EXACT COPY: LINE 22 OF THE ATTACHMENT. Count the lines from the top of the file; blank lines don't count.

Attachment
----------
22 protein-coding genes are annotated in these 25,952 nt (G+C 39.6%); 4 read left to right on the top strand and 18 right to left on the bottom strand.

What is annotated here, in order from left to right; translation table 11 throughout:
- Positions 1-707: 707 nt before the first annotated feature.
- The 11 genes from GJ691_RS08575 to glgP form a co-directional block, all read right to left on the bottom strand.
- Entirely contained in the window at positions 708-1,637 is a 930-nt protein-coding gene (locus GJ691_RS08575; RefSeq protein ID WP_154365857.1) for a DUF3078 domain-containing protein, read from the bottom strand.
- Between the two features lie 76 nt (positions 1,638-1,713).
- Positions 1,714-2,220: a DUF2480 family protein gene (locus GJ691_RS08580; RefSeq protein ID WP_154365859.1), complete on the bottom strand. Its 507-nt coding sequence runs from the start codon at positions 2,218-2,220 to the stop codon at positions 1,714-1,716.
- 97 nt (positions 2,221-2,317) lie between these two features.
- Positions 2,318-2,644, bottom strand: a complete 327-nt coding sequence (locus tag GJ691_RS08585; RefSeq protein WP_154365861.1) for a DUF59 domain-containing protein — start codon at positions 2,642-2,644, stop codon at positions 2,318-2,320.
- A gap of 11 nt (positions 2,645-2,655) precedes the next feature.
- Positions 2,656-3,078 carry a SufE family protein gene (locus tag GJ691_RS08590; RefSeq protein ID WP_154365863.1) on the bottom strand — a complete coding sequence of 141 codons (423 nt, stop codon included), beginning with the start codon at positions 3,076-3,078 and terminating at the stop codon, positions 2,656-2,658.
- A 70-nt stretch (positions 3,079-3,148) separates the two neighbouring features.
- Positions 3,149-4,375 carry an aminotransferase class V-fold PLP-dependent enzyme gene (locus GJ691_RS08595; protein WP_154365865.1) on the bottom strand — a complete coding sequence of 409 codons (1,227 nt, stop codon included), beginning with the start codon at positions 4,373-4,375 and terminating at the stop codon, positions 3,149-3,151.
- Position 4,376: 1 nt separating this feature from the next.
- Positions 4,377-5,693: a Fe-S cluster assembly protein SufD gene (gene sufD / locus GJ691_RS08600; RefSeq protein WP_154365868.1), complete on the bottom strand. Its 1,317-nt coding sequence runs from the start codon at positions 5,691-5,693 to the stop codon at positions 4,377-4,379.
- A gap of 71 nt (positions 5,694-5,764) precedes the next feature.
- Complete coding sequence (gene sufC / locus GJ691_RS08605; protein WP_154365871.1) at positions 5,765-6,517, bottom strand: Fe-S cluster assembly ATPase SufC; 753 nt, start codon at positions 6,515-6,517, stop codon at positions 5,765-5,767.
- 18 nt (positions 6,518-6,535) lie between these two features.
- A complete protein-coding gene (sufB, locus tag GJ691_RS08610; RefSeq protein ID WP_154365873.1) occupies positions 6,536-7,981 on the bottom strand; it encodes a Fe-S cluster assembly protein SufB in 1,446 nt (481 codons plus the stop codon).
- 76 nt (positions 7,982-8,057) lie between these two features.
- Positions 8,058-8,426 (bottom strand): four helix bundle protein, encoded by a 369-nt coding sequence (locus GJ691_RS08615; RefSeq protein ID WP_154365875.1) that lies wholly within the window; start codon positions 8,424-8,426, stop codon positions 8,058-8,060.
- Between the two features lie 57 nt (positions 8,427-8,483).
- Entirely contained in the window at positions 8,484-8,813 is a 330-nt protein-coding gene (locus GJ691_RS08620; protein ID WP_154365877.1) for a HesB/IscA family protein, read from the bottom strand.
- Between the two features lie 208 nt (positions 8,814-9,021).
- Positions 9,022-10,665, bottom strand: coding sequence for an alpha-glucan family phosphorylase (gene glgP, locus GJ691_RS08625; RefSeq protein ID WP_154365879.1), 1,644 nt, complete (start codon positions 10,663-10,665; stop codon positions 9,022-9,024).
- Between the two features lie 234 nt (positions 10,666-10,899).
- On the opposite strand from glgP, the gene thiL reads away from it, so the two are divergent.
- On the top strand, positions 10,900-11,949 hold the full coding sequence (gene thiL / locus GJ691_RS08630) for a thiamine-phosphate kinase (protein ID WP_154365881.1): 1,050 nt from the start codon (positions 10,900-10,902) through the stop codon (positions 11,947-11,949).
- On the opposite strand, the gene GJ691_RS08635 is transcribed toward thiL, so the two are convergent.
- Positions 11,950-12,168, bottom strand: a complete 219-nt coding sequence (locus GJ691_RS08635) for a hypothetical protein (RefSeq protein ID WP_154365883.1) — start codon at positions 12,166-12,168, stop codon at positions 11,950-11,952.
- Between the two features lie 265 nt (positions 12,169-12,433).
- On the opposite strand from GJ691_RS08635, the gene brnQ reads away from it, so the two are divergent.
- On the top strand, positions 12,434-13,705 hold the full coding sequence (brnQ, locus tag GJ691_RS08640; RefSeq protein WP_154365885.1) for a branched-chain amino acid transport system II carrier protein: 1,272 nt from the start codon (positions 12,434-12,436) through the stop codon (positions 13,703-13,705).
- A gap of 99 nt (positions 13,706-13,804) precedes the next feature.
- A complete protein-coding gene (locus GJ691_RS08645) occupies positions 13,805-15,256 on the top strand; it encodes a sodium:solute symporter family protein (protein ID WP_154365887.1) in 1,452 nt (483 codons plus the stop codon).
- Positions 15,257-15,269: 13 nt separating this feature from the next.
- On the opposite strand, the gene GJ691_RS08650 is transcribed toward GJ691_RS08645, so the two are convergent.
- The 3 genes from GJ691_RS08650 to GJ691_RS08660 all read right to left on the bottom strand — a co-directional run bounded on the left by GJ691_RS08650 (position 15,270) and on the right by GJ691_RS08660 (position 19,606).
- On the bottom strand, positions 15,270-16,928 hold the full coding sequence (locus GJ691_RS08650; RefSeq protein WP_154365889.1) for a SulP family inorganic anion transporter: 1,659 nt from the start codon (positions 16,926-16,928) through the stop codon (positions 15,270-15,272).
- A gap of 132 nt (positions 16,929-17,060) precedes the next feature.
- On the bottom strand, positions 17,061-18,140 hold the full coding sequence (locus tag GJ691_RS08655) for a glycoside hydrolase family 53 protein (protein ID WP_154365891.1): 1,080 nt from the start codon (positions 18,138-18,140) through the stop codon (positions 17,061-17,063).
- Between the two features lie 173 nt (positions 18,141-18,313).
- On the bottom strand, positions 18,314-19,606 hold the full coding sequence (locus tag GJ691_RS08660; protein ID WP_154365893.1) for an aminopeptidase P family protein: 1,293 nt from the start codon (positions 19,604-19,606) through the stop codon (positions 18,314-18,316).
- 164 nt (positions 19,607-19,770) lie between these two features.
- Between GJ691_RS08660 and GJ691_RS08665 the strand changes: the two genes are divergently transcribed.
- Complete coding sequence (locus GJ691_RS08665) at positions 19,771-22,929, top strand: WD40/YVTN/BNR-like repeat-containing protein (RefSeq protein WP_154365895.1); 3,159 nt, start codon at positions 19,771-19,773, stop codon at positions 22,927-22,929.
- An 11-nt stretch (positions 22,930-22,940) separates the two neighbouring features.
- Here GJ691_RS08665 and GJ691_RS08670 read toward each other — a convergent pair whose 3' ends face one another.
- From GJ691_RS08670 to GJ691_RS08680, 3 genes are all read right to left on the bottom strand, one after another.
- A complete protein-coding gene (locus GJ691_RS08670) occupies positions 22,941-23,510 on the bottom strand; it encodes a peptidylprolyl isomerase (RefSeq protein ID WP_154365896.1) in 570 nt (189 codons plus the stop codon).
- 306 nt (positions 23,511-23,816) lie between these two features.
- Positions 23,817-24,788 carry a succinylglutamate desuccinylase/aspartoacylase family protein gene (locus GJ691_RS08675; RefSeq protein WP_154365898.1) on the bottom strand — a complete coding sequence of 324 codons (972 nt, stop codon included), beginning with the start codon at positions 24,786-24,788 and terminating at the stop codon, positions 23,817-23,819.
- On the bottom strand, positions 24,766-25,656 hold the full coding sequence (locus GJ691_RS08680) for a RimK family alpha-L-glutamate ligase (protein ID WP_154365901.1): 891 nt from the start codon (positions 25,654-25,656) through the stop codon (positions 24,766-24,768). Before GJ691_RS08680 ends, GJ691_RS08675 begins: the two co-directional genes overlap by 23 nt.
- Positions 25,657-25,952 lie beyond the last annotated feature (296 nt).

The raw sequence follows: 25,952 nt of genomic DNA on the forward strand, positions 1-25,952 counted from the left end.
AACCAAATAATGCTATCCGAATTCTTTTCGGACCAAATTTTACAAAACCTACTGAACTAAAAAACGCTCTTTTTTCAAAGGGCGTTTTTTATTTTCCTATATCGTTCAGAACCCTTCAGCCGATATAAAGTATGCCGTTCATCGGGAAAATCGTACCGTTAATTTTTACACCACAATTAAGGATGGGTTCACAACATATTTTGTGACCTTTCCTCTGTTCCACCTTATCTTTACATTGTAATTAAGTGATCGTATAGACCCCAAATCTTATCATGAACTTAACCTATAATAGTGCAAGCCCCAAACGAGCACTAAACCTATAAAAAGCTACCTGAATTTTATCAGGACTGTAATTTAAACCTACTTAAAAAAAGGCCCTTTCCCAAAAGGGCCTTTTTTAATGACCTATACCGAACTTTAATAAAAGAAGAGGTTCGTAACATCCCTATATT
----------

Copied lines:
- Between the two features lie 57 nt (positions 8,427-8,483).